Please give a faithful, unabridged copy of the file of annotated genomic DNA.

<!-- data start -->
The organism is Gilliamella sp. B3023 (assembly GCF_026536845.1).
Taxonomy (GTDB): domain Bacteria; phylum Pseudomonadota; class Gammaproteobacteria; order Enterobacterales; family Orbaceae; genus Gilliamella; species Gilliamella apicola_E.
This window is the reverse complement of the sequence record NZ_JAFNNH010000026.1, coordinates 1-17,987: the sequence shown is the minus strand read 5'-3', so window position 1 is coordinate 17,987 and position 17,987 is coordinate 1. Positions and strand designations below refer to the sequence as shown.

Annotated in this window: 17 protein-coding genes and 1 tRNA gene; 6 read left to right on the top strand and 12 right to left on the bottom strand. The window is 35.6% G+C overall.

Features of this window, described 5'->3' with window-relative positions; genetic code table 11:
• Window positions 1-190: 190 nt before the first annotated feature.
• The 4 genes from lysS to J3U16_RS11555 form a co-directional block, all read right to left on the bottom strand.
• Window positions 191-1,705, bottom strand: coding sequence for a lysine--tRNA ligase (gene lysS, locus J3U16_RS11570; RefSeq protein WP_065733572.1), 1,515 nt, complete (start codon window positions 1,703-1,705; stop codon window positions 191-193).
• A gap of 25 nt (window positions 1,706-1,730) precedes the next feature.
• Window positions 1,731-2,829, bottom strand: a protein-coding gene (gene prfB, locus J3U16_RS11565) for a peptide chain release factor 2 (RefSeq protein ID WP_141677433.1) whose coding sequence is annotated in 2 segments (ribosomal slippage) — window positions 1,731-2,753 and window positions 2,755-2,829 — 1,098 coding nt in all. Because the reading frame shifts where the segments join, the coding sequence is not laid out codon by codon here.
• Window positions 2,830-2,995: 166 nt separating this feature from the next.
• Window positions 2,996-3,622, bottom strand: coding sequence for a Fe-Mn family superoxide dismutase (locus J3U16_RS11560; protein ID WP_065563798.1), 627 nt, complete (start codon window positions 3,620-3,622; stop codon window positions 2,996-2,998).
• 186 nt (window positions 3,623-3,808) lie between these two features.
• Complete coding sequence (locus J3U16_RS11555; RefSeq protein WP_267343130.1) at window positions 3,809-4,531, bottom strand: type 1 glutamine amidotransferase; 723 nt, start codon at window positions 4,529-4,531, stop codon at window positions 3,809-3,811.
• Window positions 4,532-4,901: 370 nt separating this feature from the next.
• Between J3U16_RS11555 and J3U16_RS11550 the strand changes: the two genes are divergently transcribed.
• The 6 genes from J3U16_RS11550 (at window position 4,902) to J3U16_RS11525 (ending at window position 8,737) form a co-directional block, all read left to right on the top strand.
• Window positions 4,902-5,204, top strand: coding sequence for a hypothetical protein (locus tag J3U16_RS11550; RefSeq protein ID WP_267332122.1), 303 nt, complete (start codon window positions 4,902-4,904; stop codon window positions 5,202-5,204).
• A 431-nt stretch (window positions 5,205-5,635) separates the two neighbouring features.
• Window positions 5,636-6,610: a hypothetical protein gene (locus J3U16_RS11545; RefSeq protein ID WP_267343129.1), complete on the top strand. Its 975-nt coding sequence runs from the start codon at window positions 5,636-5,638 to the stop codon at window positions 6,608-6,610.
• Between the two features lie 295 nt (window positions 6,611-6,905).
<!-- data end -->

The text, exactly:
The organism is Gilliamella sp. B3023 (assembly GCF_026536845.1).
Taxonomy (GTDB): domain Bacteria; phylum Pseudomonadota; class Gammaproteobacteria; order Enterobacterales; family Orbaceae; genus Gilliamella; species Gilliamella apicola_E.
This window is the reverse complement of the sequence record NZ_JAFNNH010000026.1, coordinates 1-17,987: the sequence shown is the minus strand read 5'-3', so window position 1 is coordinate 17,987 and position 17,987 is coordinate 1. Positions and strand designations below refer to the sequence as shown.

Annotated in this window: 17 protein-coding genes and 1 tRNA gene; 6 read left to right on the top strand and 12 right to left on the bottom strand. The window is 35.6% G+C overall.

Features of this window, described 5'->3' with window-relative positions; genetic code table 11:
• Window positions 1-190: 190 nt before the first annotated feature.
• The 4 genes from lysS to J3U16_RS11555 form a co-directional block, all read right to left on the bottom strand.
• Window positions 191-1,705, bottom strand: coding sequence for a lysine--tRNA ligase (gene lysS, locus J3U16_RS11570; RefSeq protein WP_065733572.1), 1,515 nt, complete (start codon window positions 1,703-1,705; stop codon window positions 191-193).
• A gap of 25 nt (window positions 1,706-1,730) precedes the next feature.
• Window positions 1,731-2,829, bottom strand: a protein-coding gene (gene prfB, locus J3U16_RS11565) for a peptide chain release factor 2 (RefSeq protein ID WP_141677433.1) whose coding sequence is annotated in 2 segments (ribosomal slippage) — window positions 1,731-2,753 and window positions 2,755-2,829 — 1,098 coding nt in all. Because the reading frame shifts where the segments join, the coding sequence is not laid out codon by codon here.
• Window positions 2,830-2,995: 166 nt separating this feature from the next.
• Window positions 2,996-3,622, bottom strand: coding sequence for a Fe-Mn family superoxide dismutase (locus J3U16_RS11560; protein ID WP_065563798.1), 627 nt, complete (start codon window positions 3,620-3,622; stop codon window positions 2,996-2,998).
• 186 nt (window positions 3,623-3,808) lie between these two features.
• Complete coding sequence (locus J3U16_RS11555; RefSeq protein WP_267343130.1) at window positions 3,809-4,531, bottom strand: type 1 glutamine amidotransferase; 723 nt, start codon at window positions 4,529-4,531, stop codon at window positions 3,809-3,811.
• Window positions 4,532-4,901: 370 nt separating this feature from the next.
• Between J3U16_RS11555 and J3U16_RS11550 the strand changes: the two genes are divergently transcribed.
• The 6 genes from J3U16_RS11550 (at window position 4,902) to J3U16_RS11525 (ending at window position 8,737) form a co-directional block, all read left to right on the top strand.
• Window positions 4,902-5,204, top strand: coding sequence for a hypothetical protein (locus tag J3U16_RS11550; RefSeq protein ID WP_267332122.1), 303 nt, complete (start codon window positions 4,902-4,904; stop codon window positions 5,202-5,204).
• A 431-nt stretch (window positions 5,205-5,635) separates the two neighbouring features.
• Window positions 5,636-6,610: a hypothetical protein gene (locus J3U16_RS11545; RefSeq protein ID WP_267343129.1), complete on the top strand. Its 975-nt coding sequence runs from the start codon at window positions 5,636-5,638 to the stop codon at window positions 6,608-6,610.
• Between the two features lie 295 nt (window positions 6,611-6,905).